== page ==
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April 17, 2020

Social Distancing Is Best Practice. What Does it Mean for Allergies?

Sneezing a lot since you’ve been sheltering in place? Read on.

This is a strange and serious moment in history. Just a few months ago, almost no one had heard the term “social distancing.” Now, it’s part of our everyday vernacular—and our everyday lives. With shelter-in-place orders and social distancing measures in effect across most of the United States, we’re all adapting to our new, more housebound lifestyles. And with that has come some unexpected side effects.

We’re not talking about quarantine memes, juggling conference calls with childcare, or increased wine intake. We’re talking about symptoms like itchy, watery eyes, sniffles, and sneezes. And with COVID-19 spreading in communities worldwide, most of us are anxious and on edge. What are these symptoms? Why are they happening? Could it be the virus, or just allergies?

(We got help from our resident allergist, Dr. Lakiea Wright, who broke down the symptoms of COVID-19 vs. the flu vs. allergies, if you’d like to take a look.)

For chronic allergy sufferers, these symptoms may feel familiar. For people experiencing these symptoms for the first time, or for whom allergies aren’t a frequent problem, they may be more alarming. Either way, it’s important to assess where you’re currently spending a whole lot of time. Because if you’re suddenly home all day instead of in an office or restaurant or other workplace, that means you could be soaking in allergic triggers you’re not normally exposed to, 24/7.

Remember that if you suspect you have COVID-19, you should call your provider first to let them know. In case of an emergency, call 911. And if you’re experiencing any respiratory symptoms, you should do your best to completely self-isolate.


Your home: allergy central?


The average person’s home is a minefield of allergic triggers that can cause respiratory symptoms in individuals sensitized to them. In the bedroom and on carpets and upholstered furniture, dust mites are a common problem. Indoor mold is another possibility, especially in more humid climates. And if you have a furry friend like a cat or dog, they may be a great source of emotional support, but they are also filling your house with pet dander (yes, even the so-called hypoallergenic ones).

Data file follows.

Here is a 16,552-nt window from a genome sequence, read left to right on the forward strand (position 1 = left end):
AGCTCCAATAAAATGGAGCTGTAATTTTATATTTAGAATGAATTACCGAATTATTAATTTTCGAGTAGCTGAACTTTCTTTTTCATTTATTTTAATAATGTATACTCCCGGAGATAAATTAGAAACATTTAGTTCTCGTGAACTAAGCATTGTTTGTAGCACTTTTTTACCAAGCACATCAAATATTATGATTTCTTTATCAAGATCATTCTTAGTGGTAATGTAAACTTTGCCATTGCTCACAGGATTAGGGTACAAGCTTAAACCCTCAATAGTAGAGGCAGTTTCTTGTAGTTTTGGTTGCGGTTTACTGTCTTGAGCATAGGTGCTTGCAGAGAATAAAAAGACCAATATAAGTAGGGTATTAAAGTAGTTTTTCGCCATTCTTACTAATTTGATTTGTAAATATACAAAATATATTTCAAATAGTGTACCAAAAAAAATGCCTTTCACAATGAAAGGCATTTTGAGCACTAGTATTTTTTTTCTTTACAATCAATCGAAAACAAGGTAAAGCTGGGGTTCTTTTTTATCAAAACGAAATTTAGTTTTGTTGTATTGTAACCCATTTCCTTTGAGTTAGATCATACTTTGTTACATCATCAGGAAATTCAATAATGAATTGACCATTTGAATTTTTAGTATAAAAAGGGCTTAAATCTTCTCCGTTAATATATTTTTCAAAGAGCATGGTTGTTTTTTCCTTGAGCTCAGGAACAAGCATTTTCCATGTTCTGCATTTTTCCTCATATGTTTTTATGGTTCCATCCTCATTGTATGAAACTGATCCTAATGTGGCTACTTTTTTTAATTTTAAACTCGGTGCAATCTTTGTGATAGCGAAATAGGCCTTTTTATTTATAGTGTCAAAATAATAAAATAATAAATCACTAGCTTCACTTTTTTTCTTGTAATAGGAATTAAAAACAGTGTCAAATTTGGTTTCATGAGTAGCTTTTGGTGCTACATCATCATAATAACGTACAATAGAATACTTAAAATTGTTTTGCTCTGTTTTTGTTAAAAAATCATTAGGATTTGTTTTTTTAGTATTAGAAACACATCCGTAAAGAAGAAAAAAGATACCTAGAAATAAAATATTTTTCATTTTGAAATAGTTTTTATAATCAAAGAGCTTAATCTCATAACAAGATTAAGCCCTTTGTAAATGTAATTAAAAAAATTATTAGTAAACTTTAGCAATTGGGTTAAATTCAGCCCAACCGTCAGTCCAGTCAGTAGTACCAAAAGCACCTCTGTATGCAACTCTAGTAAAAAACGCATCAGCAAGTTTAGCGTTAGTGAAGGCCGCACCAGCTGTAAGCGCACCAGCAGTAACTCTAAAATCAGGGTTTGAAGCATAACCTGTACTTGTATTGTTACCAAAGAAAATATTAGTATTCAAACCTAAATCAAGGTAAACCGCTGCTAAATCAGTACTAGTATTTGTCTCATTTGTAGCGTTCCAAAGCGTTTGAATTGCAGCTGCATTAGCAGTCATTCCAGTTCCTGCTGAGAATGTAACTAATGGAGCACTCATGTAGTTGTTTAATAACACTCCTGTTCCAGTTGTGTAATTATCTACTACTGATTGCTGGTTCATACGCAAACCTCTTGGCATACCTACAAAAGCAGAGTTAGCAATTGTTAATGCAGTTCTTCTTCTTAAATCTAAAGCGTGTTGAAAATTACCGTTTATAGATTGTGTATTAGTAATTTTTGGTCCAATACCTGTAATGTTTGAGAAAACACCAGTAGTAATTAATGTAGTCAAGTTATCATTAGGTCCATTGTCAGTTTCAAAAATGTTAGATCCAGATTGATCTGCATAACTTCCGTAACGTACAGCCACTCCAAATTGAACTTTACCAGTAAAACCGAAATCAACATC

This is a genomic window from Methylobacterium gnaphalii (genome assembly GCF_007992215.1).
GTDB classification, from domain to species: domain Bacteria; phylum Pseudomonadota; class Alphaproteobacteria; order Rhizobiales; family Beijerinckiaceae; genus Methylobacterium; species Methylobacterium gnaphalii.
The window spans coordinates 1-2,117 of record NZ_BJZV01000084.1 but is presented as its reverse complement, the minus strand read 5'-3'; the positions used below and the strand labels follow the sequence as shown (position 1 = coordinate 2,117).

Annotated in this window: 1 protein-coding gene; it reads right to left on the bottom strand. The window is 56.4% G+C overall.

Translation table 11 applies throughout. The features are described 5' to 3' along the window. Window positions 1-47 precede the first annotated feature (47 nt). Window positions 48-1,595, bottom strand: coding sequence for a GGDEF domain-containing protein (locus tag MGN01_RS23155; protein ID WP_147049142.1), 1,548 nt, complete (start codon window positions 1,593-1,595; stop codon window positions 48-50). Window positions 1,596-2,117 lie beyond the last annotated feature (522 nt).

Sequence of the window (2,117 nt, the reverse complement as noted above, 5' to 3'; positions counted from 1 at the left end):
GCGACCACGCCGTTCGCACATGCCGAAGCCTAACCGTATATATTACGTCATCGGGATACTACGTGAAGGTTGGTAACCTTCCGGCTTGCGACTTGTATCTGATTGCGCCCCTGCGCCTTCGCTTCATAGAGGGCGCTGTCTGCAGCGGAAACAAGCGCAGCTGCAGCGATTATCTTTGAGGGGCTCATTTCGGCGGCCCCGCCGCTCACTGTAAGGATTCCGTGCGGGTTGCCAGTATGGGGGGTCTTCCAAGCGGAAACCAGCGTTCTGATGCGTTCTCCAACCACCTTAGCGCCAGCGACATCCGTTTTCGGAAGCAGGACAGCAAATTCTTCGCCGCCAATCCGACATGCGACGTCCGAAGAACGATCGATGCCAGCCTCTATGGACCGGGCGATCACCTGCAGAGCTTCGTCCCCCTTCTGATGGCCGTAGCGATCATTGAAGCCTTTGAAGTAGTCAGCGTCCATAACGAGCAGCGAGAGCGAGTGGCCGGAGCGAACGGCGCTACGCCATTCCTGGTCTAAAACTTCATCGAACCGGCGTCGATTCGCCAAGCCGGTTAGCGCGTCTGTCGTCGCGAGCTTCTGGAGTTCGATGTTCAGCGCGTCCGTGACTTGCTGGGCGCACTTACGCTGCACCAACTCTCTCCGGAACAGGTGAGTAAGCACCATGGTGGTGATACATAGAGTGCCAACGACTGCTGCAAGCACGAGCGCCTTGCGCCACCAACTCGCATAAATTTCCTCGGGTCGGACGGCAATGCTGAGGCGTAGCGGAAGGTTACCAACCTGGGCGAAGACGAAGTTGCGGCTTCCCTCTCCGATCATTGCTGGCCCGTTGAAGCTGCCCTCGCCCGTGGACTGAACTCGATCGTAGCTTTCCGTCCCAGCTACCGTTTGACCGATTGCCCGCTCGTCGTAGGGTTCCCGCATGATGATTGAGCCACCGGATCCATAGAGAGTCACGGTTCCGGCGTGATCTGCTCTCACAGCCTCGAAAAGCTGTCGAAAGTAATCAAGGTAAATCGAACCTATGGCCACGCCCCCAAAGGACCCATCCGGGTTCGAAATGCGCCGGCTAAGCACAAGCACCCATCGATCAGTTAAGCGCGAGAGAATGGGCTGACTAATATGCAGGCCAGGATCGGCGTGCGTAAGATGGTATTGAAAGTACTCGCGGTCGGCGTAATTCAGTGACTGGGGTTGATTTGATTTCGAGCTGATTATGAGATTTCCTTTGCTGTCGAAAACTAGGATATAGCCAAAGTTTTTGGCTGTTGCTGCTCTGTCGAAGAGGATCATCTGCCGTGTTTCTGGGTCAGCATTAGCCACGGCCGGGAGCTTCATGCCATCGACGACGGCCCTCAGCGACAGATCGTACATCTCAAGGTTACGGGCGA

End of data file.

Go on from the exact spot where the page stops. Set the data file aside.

Pause now and think about where you’re spending the most time in your house. Are you working from the upholstered couch with your dog curled up next to you? Are you in a carpeted office next to a set of dusty drapes your grandma gave you?

There’s no time like the present to do some spring cleaning and remove potential allergen sources. If the whole house or apartment seems overwhelming, just focus on the room where you spend the most time, or try to work somewhere without soft materials, carpets, or your cat directly on your face.

The great outdoors

Maybe you’re dealing with the claustrophobia by going for a long walk or run every day. That’s great, as long as you’re staying more than six feet away from people who aren’t members of your immediate household. Getting outside and exercising are two of the best things you can do for your mental health.

But, it’s also spring. That means it’s pollen season, and if you’re suddenly sneezing a bunch, seasonal allergies are a likely culprit. Going outside for long stretches of time can expose you to all the spring pollen your geographical region has to offer. Across different parts of the states, spring allergy season can begin as early as February and last through the summer.

So … what the heck should you do?

We’re all going to be social distancing and sheltering in place for a while still. And those are really important measures in the effort to control the spread of COVID-19. But there are concrete things you can do now to help mitigate allergic symptoms in this new normal:



Read our post about allergic triggers, which provides more detailed advice on managing exposure to everything from dust mites to pollen to mold.



Call your primary care doctor to set up a telehealth or phone appointment to discuss your symptoms. This is especially important if you have asthma, as allergies and asthma go hand-in-hand. Especially now, it’s essential to reduce the underlying allergic inflammation that can lead to allergic asthma.



Only once it is safe and appropriate to do so, as determined by local authorities and your healthcare provider, make an appointment (over telehealth or in-person) to have your provider order an allergy blood test. Along with your history, getting an allergy test is the best way to have a full picture of all your allergic triggers. This will make exposure management much easier for you—after all, if it turns out you’re allergic to dust mites but not the cat or dog, that’s one less thing to worry about.



While the pandemic persists, follow the guidance of your healthcare provider and the CDC.

Keep calm, and stay informed

Remember that we are in this together. Taking these small steps to create the best work-from-home environment for you and your family may help reduce symptoms in these uncertain times. Keep in mind that it’s now more important than ever to be mindful of your health—and take care of the small things before they become big things.  Blog-End-Cap.png